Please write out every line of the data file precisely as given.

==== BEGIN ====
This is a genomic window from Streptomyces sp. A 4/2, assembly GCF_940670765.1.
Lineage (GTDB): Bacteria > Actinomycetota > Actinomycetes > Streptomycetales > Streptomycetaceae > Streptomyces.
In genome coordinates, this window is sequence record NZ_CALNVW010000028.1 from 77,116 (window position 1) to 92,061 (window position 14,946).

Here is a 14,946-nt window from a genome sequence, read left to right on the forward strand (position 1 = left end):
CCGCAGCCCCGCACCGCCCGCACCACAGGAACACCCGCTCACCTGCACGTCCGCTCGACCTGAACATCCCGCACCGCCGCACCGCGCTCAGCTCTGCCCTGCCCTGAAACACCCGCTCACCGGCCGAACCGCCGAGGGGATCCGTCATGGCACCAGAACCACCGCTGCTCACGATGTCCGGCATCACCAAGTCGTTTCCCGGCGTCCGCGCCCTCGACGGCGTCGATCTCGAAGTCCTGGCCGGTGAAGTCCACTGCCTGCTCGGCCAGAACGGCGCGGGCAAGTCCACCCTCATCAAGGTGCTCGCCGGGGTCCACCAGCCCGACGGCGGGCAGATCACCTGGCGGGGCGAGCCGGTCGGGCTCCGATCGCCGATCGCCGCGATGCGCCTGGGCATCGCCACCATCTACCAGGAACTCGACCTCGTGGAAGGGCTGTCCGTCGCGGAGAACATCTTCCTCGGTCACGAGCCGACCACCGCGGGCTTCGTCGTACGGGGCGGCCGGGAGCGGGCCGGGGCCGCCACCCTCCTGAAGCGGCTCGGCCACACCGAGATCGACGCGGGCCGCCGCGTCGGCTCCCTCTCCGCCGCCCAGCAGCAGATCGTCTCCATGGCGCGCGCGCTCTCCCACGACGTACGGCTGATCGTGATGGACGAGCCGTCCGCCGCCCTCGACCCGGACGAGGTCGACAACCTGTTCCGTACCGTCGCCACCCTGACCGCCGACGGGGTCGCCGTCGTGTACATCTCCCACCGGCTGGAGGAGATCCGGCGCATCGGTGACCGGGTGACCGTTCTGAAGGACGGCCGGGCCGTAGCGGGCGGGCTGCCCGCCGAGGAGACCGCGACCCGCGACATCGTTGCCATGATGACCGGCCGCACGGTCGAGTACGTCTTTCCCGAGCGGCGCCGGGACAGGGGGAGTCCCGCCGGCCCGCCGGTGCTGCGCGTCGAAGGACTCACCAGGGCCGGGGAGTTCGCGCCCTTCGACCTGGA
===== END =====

This is a genomic window from Streptomyces sp. A 4/2, assembly GCF_940670765.1.
Lineage (GTDB): Bacteria > Actinomycetota > Actinomycetes > Streptomycetales > Streptomycetaceae > Streptomyces.
In genome coordinates, this window is sequence record NZ_CALNVW010000028.1 from 77,116 (window position 1) to 92,061 (window position 14,946).

Here is a 14,946-nt window from a genome sequence, read left to right on the forward strand (position 1 = left end):
CCGCAGCCCCGCACCGCCCGCACCACAGGAACACCCGCTCACCTGCACGTCCGCTCGACCTGAACATCCCGCACCGCCGCACCGCGCTCAGCTCTGCCCTGCCCTGAAACACCCGCTCACCGGCCGAACCGCCGAGGGGATCCGTCATGGCACCAGAACCACCGCTGCTCACGATGTCCGGCATCACCAAGTCGTTTCCCGGCGTCCGCGCCCTCGACGGCGTCGATCTCGAAGTCCTGGCCGGTGAAGTCCACTGCCTGCTCGGCCAGAACGGCGCGGGCAAGTCCACCCTCATCAAGGTGCTCGCCGGGGTCCACCAGCCCGACGGCGGGCAGATCACCTGGCGGGGCGAGCCGGTCGGGCTCCGATCGCCGATCGCCGCGATGCGCCTGGGCATCGCCACCATCTACCAGGAACTCGACCTCGTGGAAGGGCTGTCCGTCGCGGAGAACATCTTCCTCGGTCACGAGCCGACCACCGCGGGCTTCGTCGTACGGGGCGGCCGGGAGCGGGCCGGGGCCGCCACCCTCCTGAAGCGGCTCGGCCACACCGAGATCGACGCGGGCCGCCGCGTCGGCTCCCTCTCCGCCGCCCAGCAGCAGATCGTCTCCATGGCGCGCGCGCTCTCCCACGACGTACGGCTGATCGTGATGGACGAGCCGTCCGCCGCCCTCGACCCGGACGAGGTCGACAACCTGTTCCGTACCGTCGCCACCCTGACCGCCGACGGGGTCGCCGTCGTGTACATCTCCCACCGGCTGGAGGAGATCCGGCGCATCGGTGACCGGGTGACCGTTCTGAAGGACGGCCGGGCCGTAGCGGGCGGGCTGCCCGCCGAGGAGACCGCGACCCGCGACATCGTTGCCATGATGACCGGCCGCACGGTCGAGTACGTCTTTCCCGAGCGGCGCCGGGACAGGGGGAGTCCCGCCGGCCCGCCGGTGCTGCGCGTCGAAGGACTCACCAGGGCCGGGGAGTTCGCGCCCTTCGACCTGGA